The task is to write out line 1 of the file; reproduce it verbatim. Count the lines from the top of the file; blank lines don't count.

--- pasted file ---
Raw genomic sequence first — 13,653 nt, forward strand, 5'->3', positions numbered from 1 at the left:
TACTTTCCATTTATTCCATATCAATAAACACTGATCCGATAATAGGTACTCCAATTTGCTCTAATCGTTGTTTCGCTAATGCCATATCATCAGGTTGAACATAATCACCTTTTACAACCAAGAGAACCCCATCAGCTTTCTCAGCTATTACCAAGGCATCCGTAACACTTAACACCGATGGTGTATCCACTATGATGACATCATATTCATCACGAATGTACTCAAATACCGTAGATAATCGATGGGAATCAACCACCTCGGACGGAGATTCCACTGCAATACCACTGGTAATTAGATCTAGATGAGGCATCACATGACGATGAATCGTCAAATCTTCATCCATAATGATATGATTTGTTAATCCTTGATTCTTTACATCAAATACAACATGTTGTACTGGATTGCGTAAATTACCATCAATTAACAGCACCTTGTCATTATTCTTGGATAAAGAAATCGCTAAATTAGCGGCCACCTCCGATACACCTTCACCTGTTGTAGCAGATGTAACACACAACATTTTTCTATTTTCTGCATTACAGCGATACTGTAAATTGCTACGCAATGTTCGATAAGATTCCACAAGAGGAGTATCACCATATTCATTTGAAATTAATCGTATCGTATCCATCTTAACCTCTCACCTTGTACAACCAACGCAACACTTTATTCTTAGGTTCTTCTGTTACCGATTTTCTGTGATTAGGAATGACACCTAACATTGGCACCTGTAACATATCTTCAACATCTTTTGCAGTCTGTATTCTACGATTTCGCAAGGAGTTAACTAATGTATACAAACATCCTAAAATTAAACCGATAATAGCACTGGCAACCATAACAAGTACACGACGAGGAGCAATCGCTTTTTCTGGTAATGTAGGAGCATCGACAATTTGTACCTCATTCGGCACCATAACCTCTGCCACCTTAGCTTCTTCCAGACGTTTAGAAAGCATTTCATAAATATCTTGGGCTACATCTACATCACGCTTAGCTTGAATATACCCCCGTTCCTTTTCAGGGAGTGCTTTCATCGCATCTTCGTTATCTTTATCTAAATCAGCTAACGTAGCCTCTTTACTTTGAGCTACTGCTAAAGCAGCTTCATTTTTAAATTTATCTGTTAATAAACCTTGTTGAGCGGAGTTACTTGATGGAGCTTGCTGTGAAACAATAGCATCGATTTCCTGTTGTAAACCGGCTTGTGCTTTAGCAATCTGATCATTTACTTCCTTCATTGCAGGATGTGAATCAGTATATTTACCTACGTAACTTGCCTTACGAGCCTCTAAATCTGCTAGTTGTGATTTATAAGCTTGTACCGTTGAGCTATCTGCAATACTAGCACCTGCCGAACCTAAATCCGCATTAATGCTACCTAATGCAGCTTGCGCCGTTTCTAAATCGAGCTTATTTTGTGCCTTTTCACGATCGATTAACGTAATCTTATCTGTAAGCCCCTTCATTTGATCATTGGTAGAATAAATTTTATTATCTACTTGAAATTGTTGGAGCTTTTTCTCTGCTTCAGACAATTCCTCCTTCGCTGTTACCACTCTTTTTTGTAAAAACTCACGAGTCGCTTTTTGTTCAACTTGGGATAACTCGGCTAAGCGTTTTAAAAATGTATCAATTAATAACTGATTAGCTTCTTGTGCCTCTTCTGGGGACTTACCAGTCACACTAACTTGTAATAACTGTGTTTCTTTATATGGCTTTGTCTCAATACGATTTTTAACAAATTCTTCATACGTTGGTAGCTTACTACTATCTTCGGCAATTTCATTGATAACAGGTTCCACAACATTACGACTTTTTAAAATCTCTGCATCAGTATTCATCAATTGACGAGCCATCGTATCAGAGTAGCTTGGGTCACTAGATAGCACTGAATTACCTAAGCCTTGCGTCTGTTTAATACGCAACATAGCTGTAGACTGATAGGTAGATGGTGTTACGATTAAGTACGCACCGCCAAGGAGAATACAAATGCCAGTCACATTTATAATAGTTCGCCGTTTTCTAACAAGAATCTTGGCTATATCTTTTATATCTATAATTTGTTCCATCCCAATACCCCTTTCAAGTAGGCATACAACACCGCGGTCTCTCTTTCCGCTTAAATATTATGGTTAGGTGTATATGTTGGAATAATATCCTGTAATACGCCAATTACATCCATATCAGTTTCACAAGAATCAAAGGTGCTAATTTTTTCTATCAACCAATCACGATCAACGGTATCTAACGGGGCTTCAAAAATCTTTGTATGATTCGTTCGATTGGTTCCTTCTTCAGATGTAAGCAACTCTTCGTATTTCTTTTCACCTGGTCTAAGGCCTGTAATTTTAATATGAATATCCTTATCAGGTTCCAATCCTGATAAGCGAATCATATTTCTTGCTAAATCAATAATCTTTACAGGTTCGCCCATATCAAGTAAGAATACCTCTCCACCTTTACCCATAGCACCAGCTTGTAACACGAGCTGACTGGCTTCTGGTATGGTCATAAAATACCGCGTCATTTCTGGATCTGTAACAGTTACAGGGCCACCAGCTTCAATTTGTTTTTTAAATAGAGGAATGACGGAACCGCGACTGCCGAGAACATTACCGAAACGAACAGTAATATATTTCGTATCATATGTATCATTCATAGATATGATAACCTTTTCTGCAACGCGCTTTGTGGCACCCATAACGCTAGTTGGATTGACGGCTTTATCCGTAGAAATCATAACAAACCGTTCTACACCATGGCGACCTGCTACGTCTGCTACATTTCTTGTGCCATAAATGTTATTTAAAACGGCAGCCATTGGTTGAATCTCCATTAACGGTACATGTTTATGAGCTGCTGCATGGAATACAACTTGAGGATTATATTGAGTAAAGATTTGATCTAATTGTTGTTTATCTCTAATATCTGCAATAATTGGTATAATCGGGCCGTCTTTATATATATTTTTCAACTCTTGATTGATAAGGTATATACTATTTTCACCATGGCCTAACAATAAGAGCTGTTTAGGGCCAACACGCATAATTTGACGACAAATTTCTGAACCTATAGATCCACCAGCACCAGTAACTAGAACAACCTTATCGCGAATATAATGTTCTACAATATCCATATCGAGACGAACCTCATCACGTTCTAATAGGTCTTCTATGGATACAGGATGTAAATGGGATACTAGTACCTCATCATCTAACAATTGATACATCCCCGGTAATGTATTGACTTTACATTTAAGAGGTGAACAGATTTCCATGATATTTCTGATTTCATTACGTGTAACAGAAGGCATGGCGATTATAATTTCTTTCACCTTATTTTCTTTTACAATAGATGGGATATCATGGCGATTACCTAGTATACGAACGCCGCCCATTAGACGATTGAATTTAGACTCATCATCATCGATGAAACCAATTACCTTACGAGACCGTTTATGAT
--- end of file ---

Raw genomic sequence first — 13,653 nt, forward strand, 5'->3', positions numbered from 1 at the left: